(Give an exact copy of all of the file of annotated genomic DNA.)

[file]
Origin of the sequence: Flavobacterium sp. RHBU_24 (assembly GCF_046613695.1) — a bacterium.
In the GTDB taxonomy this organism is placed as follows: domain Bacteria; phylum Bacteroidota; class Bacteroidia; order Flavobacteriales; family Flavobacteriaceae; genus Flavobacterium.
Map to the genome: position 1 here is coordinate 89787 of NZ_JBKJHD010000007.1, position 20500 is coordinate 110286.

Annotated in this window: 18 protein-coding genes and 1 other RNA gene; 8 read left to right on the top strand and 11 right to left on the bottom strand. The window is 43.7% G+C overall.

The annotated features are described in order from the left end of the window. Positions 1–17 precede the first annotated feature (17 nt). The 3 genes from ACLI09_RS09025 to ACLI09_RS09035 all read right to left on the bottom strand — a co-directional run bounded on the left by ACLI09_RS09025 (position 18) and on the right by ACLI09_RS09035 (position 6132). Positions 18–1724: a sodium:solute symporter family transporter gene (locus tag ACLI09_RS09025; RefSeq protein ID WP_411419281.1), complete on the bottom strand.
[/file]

Origin of the sequence: Flavobacterium sp. RHBU_24 (assembly GCF_046613695.1) — a bacterium.
In the GTDB taxonomy this organism is placed as follows: domain Bacteria; phylum Bacteroidota; class Bacteroidia; order Flavobacteriales; family Flavobacteriaceae; genus Flavobacterium.
Map to the genome: position 1 here is coordinate 89787 of NZ_JBKJHD010000007.1, position 20500 is coordinate 110286.

Annotated in this window: 18 protein-coding genes and 1 other RNA gene; 8 read left to right on the top strand and 11 right to left on the bottom strand. The window is 43.7% G+C overall.

The annotated features are described in order from the left end of the window. Positions 1–17 precede the first annotated feature (17 nt). The 3 genes from ACLI09_RS09025 to ACLI09_RS09035 all read right to left on the bottom strand — a co-directional run bounded on the left by ACLI09_RS09025 (position 18) and on the right by ACLI09_RS09035 (position 6132). Positions 18–1724: a sodium:solute symporter family transporter gene (locus tag ACLI09_RS09025; RefSeq protein ID WP_411419281.1), complete on the bottom strand.